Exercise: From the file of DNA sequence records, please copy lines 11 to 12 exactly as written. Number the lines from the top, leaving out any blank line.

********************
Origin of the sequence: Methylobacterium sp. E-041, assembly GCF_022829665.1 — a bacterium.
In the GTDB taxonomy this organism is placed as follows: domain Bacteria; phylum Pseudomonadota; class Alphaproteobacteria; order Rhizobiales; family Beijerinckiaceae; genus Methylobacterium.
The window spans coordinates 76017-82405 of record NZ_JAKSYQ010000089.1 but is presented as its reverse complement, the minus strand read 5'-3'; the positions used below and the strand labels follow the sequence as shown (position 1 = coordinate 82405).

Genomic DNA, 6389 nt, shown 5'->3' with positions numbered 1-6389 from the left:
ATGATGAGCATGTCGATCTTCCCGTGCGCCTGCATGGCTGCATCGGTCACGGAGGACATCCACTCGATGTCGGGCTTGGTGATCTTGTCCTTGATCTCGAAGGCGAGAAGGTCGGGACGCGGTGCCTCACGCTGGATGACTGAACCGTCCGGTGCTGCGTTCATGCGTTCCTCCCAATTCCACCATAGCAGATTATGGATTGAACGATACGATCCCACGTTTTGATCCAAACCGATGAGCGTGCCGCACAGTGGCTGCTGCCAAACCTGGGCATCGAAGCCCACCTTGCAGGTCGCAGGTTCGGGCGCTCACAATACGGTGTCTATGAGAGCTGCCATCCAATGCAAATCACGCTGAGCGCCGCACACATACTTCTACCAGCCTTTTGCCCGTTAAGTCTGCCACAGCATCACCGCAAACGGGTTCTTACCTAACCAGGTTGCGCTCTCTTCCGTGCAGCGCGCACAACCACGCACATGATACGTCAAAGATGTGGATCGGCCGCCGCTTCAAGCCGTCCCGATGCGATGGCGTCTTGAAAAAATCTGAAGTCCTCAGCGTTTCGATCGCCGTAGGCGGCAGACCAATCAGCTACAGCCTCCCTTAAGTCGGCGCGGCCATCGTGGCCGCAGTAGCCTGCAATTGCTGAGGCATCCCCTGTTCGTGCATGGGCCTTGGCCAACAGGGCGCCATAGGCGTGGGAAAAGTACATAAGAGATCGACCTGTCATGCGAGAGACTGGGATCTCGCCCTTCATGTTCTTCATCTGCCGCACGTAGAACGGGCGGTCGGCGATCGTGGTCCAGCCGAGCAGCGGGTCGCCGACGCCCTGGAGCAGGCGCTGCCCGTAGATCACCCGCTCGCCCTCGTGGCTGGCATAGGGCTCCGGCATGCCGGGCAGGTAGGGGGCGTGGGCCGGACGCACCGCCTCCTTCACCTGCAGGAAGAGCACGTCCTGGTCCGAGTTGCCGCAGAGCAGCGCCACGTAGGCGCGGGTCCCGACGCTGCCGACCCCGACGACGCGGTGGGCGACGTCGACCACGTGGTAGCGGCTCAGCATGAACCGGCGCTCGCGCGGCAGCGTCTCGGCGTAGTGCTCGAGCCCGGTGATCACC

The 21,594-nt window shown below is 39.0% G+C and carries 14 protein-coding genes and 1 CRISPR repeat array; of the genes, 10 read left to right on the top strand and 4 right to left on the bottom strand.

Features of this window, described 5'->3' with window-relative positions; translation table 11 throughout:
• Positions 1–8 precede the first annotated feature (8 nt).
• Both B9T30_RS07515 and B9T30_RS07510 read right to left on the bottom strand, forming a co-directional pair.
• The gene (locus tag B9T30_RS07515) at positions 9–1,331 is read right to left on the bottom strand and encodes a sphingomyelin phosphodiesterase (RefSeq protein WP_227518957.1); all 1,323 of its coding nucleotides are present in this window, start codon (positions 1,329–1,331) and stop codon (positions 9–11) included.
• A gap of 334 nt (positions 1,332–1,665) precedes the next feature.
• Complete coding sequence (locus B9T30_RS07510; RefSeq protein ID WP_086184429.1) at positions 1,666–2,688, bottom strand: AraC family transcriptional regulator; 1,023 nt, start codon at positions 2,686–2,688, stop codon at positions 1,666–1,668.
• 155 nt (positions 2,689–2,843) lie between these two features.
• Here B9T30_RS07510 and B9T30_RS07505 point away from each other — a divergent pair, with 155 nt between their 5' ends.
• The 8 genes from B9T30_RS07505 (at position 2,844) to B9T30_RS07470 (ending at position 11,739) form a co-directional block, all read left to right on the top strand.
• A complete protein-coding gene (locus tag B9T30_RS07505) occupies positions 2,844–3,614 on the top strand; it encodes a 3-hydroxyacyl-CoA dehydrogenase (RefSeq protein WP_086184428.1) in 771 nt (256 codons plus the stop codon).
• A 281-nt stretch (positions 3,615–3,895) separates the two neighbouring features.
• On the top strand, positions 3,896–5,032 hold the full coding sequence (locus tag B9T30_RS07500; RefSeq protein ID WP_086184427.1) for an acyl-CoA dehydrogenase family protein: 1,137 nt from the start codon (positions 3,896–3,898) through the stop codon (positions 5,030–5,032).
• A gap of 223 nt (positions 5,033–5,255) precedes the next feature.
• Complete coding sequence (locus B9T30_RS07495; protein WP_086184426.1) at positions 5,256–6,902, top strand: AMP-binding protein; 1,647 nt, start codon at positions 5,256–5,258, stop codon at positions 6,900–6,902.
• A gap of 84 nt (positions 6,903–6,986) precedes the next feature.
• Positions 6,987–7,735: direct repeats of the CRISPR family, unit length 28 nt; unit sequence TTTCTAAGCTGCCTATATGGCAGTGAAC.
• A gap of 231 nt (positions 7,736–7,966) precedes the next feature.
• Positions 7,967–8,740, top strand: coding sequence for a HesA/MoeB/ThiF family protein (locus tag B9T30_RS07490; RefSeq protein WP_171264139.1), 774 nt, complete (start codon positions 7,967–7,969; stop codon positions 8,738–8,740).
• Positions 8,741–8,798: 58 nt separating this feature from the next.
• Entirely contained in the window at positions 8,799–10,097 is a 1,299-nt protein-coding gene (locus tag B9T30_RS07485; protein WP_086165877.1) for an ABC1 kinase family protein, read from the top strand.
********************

• A gap of 334 nt (positions 1,332–1,665) precedes the next feature.
• Complete coding sequence (locus B9T30_RS07510; RefSeq protein ID WP_086184429.1) at positions 1,666–2,688, bottom strand: AraC family transcriptional regulator; 1,023 nt, start codon at positions 2,686–2,688, stop codon at positions 1,666–1,668.